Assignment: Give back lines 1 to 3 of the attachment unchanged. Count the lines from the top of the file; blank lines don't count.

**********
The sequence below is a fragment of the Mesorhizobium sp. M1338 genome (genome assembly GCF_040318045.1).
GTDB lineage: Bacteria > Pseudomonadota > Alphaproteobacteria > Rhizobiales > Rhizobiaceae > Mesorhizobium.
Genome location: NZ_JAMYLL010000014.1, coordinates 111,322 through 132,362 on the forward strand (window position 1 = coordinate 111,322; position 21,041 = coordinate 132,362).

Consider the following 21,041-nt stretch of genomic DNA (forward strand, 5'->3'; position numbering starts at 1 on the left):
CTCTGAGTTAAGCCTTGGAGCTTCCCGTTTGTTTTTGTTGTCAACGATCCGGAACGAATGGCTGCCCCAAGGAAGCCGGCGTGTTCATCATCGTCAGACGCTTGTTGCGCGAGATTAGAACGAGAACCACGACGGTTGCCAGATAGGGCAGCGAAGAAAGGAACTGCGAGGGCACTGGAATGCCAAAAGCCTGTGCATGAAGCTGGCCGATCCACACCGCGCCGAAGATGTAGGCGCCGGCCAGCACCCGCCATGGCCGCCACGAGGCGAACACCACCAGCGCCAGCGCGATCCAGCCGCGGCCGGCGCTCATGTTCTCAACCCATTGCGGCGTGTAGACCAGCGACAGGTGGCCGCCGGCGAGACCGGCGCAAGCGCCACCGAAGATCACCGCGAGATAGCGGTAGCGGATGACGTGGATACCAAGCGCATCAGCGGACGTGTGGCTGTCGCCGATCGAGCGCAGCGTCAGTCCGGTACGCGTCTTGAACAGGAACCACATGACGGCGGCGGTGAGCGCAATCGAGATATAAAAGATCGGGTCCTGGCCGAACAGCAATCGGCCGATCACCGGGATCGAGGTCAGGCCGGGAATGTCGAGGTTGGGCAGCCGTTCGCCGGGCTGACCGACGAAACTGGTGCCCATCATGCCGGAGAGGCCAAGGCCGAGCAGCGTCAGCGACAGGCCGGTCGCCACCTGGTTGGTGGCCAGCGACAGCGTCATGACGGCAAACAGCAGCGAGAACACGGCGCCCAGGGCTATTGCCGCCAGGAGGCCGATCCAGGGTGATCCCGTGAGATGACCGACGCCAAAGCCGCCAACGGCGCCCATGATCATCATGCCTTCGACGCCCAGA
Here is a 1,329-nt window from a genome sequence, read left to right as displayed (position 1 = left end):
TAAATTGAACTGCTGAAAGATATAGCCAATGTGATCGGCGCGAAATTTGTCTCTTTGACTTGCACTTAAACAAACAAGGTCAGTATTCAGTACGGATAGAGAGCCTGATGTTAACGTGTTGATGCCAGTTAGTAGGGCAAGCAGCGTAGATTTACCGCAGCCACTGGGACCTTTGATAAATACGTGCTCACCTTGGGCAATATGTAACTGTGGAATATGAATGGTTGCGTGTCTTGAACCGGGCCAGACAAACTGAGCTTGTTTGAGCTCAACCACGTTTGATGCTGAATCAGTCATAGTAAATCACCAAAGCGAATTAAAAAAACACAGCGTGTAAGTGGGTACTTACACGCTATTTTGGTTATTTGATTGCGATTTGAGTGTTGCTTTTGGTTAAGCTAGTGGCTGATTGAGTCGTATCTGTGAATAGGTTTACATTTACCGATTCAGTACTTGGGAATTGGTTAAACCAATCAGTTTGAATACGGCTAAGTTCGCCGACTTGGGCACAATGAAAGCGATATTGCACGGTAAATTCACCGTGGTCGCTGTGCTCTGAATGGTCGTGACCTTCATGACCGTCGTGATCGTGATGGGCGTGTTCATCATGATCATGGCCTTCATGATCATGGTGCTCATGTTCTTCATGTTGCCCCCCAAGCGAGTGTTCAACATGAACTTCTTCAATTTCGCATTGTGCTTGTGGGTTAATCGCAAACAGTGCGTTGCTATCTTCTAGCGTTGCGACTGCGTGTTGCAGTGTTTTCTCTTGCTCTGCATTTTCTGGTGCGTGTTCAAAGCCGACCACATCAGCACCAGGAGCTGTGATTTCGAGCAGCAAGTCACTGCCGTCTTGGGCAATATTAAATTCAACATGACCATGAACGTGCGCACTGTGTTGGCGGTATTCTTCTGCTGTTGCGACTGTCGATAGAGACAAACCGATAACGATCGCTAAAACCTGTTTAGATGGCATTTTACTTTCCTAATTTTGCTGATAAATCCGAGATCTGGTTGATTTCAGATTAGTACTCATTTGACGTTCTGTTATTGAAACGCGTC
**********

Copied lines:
The sequence below is a fragment of the Mesorhizobium sp. M1338 genome (genome assembly GCF_040318045.1).
GTDB lineage: Bacteria > Pseudomonadota > Alphaproteobacteria > Rhizobiales > Rhizobiaceae > Mesorhizobium.
Genome location: NZ_JAMYLL010000014.1, coordinates 111,322 through 132,362 on the forward strand (window position 1 = coordinate 111,322; position 21,041 = coordinate 132,362).